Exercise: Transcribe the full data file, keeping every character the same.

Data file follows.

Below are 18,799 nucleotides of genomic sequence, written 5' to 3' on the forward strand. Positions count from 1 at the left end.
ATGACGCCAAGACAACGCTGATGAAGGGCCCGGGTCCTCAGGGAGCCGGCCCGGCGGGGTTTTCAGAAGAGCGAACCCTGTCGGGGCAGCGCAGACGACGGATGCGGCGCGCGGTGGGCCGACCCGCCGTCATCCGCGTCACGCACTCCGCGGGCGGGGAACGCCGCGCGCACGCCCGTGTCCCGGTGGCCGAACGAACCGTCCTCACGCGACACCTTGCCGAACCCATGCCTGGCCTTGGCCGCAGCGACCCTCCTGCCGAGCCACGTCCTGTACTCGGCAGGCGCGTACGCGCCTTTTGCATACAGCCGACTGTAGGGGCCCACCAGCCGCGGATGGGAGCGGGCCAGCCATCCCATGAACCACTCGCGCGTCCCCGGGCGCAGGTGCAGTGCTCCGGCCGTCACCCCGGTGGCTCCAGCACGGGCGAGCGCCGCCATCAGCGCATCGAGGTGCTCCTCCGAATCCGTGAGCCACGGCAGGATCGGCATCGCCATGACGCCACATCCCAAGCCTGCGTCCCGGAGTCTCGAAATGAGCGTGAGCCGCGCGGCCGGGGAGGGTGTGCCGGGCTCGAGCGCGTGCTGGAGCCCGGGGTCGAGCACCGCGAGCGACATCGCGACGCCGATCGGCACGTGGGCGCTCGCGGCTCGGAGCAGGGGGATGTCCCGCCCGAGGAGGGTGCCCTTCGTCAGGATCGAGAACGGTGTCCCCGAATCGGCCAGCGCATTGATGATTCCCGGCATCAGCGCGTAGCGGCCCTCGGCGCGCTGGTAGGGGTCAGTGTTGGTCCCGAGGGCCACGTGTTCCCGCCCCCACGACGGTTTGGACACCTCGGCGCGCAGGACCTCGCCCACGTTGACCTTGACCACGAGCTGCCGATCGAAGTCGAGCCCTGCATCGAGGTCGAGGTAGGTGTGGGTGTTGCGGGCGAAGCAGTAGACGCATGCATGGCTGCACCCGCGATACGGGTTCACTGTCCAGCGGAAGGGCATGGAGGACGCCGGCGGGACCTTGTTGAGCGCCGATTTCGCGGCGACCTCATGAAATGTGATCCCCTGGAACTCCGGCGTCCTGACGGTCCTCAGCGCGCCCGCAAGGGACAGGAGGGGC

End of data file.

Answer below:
Below are 18,799 nucleotides of genomic sequence, written 5' to 3' on the forward strand. Positions count from 1 at the left end.
ATGACGCCAAGACAACGCTGATGAAGGGCCCGGGTCCTCAGGGAGCCGGCCCGGCGGGGTTTTCAGAAGAGCGAACCCTGTCGGGGCAGCGCAGACGACGGATGCGGCGCGCGGTGGGCCGACCCGCCGTCATCCGCGTCACGCACTCCGCGGGCGGGGAACGCCGCGCGCACGCCCGTGTCCCGGTGGCCGAACGAACCGTCCTCACGCGACACCTTGCCGAACCCATGCCTGGCCTTGGCCGCAGCGACCCTCCTGCCGAGCCACGTCCTGTACTCGGCAGGCGCGTACGCGCCTTTTGCATACAGCCGACTGTAGGGGCCCACCAGCCGCGGATGGGAGCGGGCCAGCCATCCCATGAACCACTCGCGCGTCCCCGGGCGCAGGTGCAGTGCTCCGGCCGTCACCCCGGTGGCTCCAGCACGGGCGAGCGCCGCCATCAGCGCATCGAGGTGCTCCTCCGAATCCGTGAGCCACGGCAGGATCGGCATCGCCATGACGCCACATCCCAAGCCTGCGTCCCGGAGTCTCGAAATGAGCGTGAGCCGCGCGGCCGGGGAGGGTGTGCCGGGCTCGAGCGCGTGCTGGAGCCCGGGGTCGAGCACCGCGAGCGACATCGCGACGCCGATCGGCACGTGGGCGCTCGCGGCTCGGAGCAGGGGGATGTCCCGCCCGAGGAGGGTGCCCTTCGTCAGGATCGAGAACGGTGTCCCCGAATCGGCCAGCGCATTGATGATTCCCGGCATCAGCGCGTAGCGGCCCTCGGCGCGCTGGTAGGGGTCAGTGTTGGTCCCGAGGGCCACGTGTTCCCGCCCCCACGACGGTTTGGACACCTCGGCGCGCAGGACCTCGCCCACGTTGACCTTGACCACGAGCTGCCGATCGAAGTCGAGCCCTGCATCGAGGTCGAGGTAGGTGTGGGTGTTGCGGGCGAAGCAGTAGACGCATGCATGGCTGCACCCGCGATACGGGTTCACTGTCCAGCGGAAGGGCATGGAGGACGCCGGCGGGACCTTGTTGAGCGCCGATTTCGCGGCGACCTCATGAAATGTGATCCCCTGGAACTCCGGCGTCCTGACGGTCCTCAGCGCGCCCGCAAGGGACAGGAGGGGC